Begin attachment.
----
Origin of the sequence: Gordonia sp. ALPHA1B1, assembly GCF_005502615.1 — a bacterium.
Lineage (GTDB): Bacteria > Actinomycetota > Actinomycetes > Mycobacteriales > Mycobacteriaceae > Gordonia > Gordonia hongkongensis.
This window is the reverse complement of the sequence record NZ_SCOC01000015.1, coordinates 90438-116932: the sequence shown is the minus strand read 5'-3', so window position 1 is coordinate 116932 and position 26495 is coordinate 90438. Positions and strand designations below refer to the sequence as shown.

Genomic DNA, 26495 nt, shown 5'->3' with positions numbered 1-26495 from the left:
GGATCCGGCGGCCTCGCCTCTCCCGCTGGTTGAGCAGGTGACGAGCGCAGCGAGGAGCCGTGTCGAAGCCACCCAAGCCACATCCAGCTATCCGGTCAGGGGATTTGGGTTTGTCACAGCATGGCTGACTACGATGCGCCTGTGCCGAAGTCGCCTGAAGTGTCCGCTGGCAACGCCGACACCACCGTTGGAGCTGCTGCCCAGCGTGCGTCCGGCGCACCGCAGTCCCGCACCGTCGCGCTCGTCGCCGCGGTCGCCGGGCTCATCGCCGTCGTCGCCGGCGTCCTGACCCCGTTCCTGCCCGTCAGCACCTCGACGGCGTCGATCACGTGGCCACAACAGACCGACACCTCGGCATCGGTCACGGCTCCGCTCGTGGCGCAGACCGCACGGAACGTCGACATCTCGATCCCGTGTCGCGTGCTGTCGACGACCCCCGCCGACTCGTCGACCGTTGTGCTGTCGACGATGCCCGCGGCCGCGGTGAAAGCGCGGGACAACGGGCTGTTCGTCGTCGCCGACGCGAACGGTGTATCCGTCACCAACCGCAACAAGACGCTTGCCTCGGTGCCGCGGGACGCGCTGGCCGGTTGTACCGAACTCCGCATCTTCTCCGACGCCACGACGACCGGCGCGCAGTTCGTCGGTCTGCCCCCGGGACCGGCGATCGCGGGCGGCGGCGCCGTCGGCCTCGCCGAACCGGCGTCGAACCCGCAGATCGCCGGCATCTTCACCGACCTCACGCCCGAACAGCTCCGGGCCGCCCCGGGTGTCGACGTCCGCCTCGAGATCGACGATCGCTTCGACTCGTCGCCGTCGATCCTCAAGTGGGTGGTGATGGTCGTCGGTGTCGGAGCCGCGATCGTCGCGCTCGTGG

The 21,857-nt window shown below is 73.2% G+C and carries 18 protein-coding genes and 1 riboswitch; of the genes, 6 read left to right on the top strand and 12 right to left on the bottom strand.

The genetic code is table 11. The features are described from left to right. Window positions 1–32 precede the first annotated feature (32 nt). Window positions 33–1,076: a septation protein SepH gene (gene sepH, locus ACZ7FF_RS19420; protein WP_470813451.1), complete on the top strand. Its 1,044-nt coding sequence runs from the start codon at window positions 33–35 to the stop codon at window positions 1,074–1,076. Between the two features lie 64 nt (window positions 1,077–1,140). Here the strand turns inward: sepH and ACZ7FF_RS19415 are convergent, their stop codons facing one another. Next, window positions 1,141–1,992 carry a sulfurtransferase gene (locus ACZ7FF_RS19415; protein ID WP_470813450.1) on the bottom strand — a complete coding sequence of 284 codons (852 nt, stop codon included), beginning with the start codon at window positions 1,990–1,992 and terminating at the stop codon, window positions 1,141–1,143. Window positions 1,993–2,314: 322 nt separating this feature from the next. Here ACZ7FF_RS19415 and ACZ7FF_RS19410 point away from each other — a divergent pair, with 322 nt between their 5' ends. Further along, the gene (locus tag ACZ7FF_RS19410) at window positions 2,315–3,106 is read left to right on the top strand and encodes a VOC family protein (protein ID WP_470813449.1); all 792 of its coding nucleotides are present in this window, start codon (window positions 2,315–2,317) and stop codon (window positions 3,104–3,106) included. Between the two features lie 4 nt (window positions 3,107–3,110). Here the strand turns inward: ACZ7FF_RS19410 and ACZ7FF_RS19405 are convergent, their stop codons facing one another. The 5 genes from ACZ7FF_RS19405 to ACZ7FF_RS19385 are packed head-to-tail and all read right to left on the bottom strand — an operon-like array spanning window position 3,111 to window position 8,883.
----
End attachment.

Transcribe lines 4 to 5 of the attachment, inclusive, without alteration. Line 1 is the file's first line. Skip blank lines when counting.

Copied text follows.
Genomic DNA, 26495 nt, shown 5'->3' with positions numbered 1-26495 from the left:
GGATCCGGCGGCCTCGCCTCTCCCGCTGGTTGAGCAGGTGACGAGCGCAGCGAGGAGCCGTGTCGAAGCCACCCAAGCCACATCCAGCTATCCGGTCAGGGGATTTGGGTTTGTCACAGCATGGCTGACTACGATGCGCCTGTGCCGAAGTCGCCTGAAGTGTCCGCTGGCAACGCCGACACCACCGTTGGAGCTGCTGCCCAGCGTGCGTCCGGCGCACCGCAGTCCCGCACCGTCGCGCTCGTCGCCGCGGTCGCCGGGCTCATCGCCGTCGTCGCCGGCGTCCTGACCCCGTTCCTGCCCGTCAGCACCTCGACGGCGTCGATCACGTGGCCACAACAGACCGACACCTCGGCATCGGTCACGGCTCCGCTCGTGGCGCAGACCGCACGGAACGTCGACATCTCGATCCCGTGTCGCGTGCTGTCGACGACCCCCGCCGACTCGTCGACCGTTGTGCTGTCGACGATGCCCGCGGCCGCGGTGAAAGCGCGGGACAACGGGCTGTTCGTCGTCGCCGACGCGAACGGTGTATCCGTCACCAACCGCAACAAGACGCTTGCCTCGGTGCCGCGGGACGCGCTGGCCGGTTGTACCGAACTCCGCATCTTCTCCGACGCCACGACGACCGGCGCGCAGTTCGTCGGTCTGCCCCCGGGACCGGCGATCGCGGGCGGCGGCGCCGTCGGCCTCGCCGAACCGGCGTCGAACCCGCAGATCGCCGGCATCTTCACCGACCTCACGCCCGAACAGCTCCGGGCCGCCCCGGGTGTCGACGTCCGCCTCGAGATCGACGATCGCTTCGACTCGTCGCCGTCGATCCTCAAGTGGGTGGTGATGGTCGTCGGTGTCGGAGCCGCGATCGTCGCGCTCGTGG